Ms. Katina Buster said that the Junior Guard program was designed as a partnership between Youth Service and the Kentucky National Guard to help with “at-risk” students. She said that the program teaches self-discipline, marching, drills, marksmanship, military etiquette, first aid, and physical fitness. She also said that even though the program was designed for students with behavioral problems, it has became so popular that there is now a waiting list for all students to join the program. In 1998-1999 the Kentucky School Boards Association, through their Public Education Achieves Award, recognized this innovation design because it enhances student learning and promotes public education.
Ms. Karen Marcum said that some of the other clubs and activities that the students are involved in are future problem solving, leaders of the future, science club, Fellow Christian Athletes, bridge builders club, and Future Business Leaders of America.
Mr. Derek Atkinson said that parents can see how their children are doing with the Information on Demand Program. He said that homework assignments, attendance, discipline, and grades are listed to help parents help the student. He also said that this information is accessible on the Barren County website.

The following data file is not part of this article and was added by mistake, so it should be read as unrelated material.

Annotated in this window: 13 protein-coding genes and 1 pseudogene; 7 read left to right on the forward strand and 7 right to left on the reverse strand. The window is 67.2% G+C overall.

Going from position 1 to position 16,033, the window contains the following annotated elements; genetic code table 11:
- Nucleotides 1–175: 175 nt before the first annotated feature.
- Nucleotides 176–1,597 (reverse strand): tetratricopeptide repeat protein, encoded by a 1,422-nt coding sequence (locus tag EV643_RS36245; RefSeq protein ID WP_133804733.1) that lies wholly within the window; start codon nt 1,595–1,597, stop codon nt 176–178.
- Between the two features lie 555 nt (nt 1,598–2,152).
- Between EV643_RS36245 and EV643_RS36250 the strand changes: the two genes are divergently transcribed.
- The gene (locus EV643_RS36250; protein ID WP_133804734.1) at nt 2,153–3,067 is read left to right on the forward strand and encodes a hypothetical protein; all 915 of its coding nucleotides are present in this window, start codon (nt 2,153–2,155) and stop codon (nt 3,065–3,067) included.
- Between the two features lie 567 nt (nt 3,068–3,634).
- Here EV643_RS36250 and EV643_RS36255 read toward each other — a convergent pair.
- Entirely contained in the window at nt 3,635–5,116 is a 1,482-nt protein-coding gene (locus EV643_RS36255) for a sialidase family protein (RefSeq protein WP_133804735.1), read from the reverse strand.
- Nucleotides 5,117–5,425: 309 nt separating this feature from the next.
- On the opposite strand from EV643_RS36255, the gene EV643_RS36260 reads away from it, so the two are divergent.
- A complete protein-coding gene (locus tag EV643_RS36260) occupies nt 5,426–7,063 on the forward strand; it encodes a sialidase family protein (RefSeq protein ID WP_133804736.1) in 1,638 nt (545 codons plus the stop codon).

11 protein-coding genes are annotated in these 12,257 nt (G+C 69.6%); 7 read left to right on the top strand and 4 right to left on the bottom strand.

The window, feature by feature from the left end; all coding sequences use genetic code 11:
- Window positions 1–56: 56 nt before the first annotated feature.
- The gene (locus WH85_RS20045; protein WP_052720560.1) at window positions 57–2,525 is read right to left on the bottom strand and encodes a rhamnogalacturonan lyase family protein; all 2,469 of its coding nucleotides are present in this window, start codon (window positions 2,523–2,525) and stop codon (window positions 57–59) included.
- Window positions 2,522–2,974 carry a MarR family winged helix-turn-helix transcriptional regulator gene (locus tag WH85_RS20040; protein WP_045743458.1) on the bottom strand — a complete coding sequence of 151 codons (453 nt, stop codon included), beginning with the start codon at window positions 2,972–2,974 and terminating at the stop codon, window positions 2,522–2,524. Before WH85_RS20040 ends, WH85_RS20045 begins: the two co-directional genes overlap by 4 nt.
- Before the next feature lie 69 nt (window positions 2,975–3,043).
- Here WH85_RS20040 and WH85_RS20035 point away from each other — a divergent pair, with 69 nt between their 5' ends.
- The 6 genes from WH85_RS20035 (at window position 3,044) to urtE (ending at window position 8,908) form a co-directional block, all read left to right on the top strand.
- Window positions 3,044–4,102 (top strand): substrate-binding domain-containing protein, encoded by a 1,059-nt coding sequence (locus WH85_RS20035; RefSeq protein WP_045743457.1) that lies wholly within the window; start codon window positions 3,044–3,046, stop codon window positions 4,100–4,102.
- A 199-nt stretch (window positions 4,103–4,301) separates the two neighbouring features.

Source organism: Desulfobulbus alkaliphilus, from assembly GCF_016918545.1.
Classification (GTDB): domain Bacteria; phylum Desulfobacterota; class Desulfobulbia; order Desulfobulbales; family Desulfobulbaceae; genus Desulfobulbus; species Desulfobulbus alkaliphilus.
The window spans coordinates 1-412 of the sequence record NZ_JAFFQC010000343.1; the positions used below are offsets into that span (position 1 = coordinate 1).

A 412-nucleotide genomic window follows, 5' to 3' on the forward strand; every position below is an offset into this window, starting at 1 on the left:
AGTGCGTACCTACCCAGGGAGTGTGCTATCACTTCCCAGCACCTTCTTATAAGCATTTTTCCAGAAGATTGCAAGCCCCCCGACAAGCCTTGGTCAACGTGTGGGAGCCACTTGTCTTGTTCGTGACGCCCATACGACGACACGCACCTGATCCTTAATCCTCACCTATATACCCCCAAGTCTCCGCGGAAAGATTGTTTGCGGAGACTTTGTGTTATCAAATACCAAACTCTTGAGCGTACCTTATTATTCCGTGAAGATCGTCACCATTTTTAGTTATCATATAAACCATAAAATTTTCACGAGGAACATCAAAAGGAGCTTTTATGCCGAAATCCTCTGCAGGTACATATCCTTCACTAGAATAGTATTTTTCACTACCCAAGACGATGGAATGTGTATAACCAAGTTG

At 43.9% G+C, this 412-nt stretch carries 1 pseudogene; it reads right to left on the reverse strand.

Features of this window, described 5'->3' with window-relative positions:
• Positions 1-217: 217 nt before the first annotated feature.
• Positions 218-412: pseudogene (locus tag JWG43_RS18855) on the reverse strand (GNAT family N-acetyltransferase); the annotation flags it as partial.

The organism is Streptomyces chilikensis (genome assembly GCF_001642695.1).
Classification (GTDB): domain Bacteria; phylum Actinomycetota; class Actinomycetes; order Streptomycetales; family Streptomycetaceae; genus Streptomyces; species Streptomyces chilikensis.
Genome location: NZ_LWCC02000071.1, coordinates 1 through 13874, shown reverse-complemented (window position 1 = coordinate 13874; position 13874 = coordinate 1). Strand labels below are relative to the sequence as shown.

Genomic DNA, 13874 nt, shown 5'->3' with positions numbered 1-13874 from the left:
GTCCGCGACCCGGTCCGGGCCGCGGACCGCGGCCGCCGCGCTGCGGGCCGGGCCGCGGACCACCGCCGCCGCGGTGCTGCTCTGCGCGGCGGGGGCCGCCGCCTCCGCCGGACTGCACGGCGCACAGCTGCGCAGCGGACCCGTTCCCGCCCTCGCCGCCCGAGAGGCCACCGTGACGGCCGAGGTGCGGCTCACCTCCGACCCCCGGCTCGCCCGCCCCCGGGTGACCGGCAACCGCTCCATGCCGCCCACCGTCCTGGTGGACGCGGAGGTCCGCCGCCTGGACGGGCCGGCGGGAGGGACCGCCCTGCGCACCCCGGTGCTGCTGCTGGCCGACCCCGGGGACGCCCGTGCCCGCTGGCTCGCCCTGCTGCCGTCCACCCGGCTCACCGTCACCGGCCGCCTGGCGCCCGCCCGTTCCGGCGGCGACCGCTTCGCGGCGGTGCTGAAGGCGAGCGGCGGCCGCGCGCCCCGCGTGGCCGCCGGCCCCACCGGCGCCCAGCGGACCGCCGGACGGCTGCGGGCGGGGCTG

Ms. Katrina Buster said that community involvement is a key factor in helping with the financial aspect to keep the programs running. Barren County Middle school has over 30 active business partners.
Mr. Wallace said that some of the awards and recognitions that Barren County Middle School have received was, two Kentucky Middle School Teacher of the Year awards, one Kentucky Middle School Counselor of the Year, one Kentucky Middle School Principal of the Year, one National Middle School Principal of the Year, several Volunteer Parent Awards, Public Education Achievers in Kentucky Award, 21st Century Learning Center Federal Grant Welcoming School, and the 1999 Ernie Award.